Presentation on theme: "EBRD – Supporting Women Entrepreneurs for Forum for South East European Women Entrepreneurs Istanbul September 2010 Michaela S Bergman Senior Social and."— Presentation transcript:
EBRD – Supporting Women Entrepreneurs for Forum for South East European Women Entrepreneurs Istanbul September 2010 Michaela S Bergman Senior Social and Gender Policy Adviser
What is the EBRD? International financial institution, promotes transition to market economies in 30 countries from central Europe to central Asia Owned by 61 countries and two inter-governmental institutions Capital base of 20 billion Cumulative 44.4 billion Unaudited as at 30 June 2009
What are the EBRDs objectives? To promote transition to market economies by investing mainly in the private sectorTo promote transition to market economies by investing mainly in the private sector To mobilise significant foreign direct investmentTo mobilise significant foreign direct investment To support privatisation, restructuring and better municipal services to improve peoples livesTo support privatisation, restructuring and better municipal services to improve peoples lives To encourage environmentally sound and sustainable developmentTo encourage environmentally sound and sustainable development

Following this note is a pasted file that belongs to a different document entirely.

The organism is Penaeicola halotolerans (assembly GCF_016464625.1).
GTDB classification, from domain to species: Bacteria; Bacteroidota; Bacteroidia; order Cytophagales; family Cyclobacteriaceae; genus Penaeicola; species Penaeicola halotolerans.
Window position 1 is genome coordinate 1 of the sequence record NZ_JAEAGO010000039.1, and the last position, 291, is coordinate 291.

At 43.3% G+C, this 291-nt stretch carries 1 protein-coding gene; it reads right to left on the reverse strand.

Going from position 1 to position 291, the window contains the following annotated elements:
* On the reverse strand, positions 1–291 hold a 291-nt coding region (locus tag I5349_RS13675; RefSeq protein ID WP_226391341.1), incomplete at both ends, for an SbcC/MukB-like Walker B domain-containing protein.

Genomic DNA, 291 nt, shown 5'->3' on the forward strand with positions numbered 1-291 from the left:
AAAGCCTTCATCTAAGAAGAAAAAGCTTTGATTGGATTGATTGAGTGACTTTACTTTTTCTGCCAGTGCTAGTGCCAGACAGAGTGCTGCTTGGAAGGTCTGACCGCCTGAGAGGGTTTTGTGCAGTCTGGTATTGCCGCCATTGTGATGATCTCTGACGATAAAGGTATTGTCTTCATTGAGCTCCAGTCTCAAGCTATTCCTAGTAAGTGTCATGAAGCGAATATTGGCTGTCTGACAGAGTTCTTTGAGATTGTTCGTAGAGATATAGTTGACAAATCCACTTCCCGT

A network of 36 offices in 30 countries More than half our bankers based in the region
Net cumulative volume by sector Financial Institutions 32% General Industry 12% Agribusiness 9% Natural Resources 7% Property & Tourism 4% Telecoms 6% MEI 7% Power & Energy 9% Transport 14% Unaudited as at 30 June 2009
Impact of transition: labour market separation Womens labour participation declined at the start of the transition, but has since recovered Women now have lower unemployment rates than men, except in CIS+M Women are more in favour of state involvement, particularly in the social arena Women tend to be less satisfied with their lives CEB SEECIS+M Source: World Development Indicators 2006
Impact of transition: Labour market separation Source: World Development Indicators 2006
Impact of transition on women Wage equality has diminished More wage inequality in less advanced transition countries Wage differentials between men and women have increased Differences cannot be easily explained by job type or productivity Gender discrimination is evident from quantitative and qualitative studies Sweden UK France USA Italy Slovenia Kyrgyz Rep Moldova Mongolia Hungary Uzbekistan FYRM Romania Slovak R. Albania Kazakhstan Bulgaria Czech Republic Latvia Poland Croatia Russia Estonia Georgia Ukraine Lithuania Wage Equality Labour Force Participation